So when does the peacock extend his tail?
Peafowl are best known for the male's extravagant tail. Obviously though, a peacock cannot have his tail extended continuously. It would make it very difficult to move around. And it may be very tiring. So when does the peacock extend his tail? The peacock displays his tail as part of courtship.
Mating and Courtship
Mating refers to the union of a male and female of the same species for reproduction. The relationship between mates varies by species. Adults may have many mates, or they may mate with just one individual. Mates may stay together only while mating, for an entire breeding season, or even for life.
Females are likely to be more selective than males in choosing mates. In many species, males put on courtship displays to encourage females to choose them as mates. For example, to attract a mate, a male bowerbird builds an elaborate nest decorated with hundreds of small blue objects (see Figure below).
In most species of fish, amphibians, and reptiles, parents provide no care to their offspring. In birds and mammals, on the other hand, parental care is common. Most often, the mother provides the care. However, in some species, both parents or just the father may be involved.
Parental care is generally longest and most involved in mammals. Besides feeding and protecting their offspring, parents may teach their offspring skills they will need to survive on their own. For example, meerkat adults teach their pups how to eat scorpions. They show the pups how to safely handle the poisonous insects and how to remove the stingers.
Some species of animals are territorial. This means that they defend their area. The area they defend usually contains their nest and enough food for themselves and their offspring. A species is more likely to be territorial if there is not very much food in their area. Animals generally do not defend their territory by fighting. Instead, they are more likely to use display behavior. The behavior tells other animals to stay away. It gets the message across without the need for fighting. Display behavior is generally safer and uses less energy than fighting. Male gorillas use display behavior to defend their territory. They pound on their chests and thump the ground with their hands to warn other male gorillas to keep away from their area. The robin displays his red breast to warn other robins to stay away (Figure below).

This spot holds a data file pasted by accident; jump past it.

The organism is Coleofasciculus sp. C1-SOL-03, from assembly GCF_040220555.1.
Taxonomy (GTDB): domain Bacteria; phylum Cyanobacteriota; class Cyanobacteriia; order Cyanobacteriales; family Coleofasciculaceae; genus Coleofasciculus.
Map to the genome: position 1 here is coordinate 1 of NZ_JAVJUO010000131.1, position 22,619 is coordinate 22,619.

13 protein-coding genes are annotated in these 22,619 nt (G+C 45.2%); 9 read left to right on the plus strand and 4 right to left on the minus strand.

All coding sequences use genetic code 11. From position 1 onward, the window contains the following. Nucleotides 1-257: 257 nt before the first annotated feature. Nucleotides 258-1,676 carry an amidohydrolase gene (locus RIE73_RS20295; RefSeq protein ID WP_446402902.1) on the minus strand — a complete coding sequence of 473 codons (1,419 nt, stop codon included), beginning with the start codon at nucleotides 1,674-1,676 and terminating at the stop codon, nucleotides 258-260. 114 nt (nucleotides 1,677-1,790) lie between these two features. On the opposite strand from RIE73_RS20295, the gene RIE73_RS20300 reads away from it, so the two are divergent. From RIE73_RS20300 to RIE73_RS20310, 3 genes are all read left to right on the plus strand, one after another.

Some animals deposit chemicals to mark the boundary of their territory. This is why dogs urinate on fire hydrants and other objects. Cats may also mark their territory by depositing chemicals. They have scent glands in their face. They deposit chemicals by rubbing their face against objects.
Science Friday: "Hot" For Turkey
A male wild turkey's display conjures images of Americana and festive feasts, but isn't intended for human eyes. In this video by Science Friday, Dr. Richard Buchholz describes how female turkeys use it to discern a male's genetic prowess.
Science Friday: Shake Your Silk-Maker: The Dance of the Peacock Spider
With their ornately-colored bodies, rhythmic pulsations, and booty-shaking dance moves, male peacock spiders attract the attention of spectating females as well as researchers. In this video by Science Friday, researcher Madeline Girard interprets what these displays actually say to a female spider.
Science Friday:In A Flash: Firefly Communication
Fireflies communicate with a "language of light" that scientists still don't completely understand. In this video by Science Friday, researchers James Lloyd and Marc Branham discuss unique flash patterns and times for some of the 2,000 types of fireflies that light up the summer nights.
- Behaviors relating to reproduction include mating, courtship, and parenting behaviors.
- Describe an example of courtship behavior in animals.
- In what vertebrates is parental care common?
- Give two examples of parental care.
|[Figure 1]||Credit: Dwight Sipler
License: CC BY 2.0
|[Figure 2]||Credit: User:Dfrg.msc/Wikipedia
License: CC BY 2.5
|[Figure 3]||Credit: audreyjm529
License: CC BY 2.0
|[Figure 4]||Credit: Dwight Sipler
License: CC BY 2.0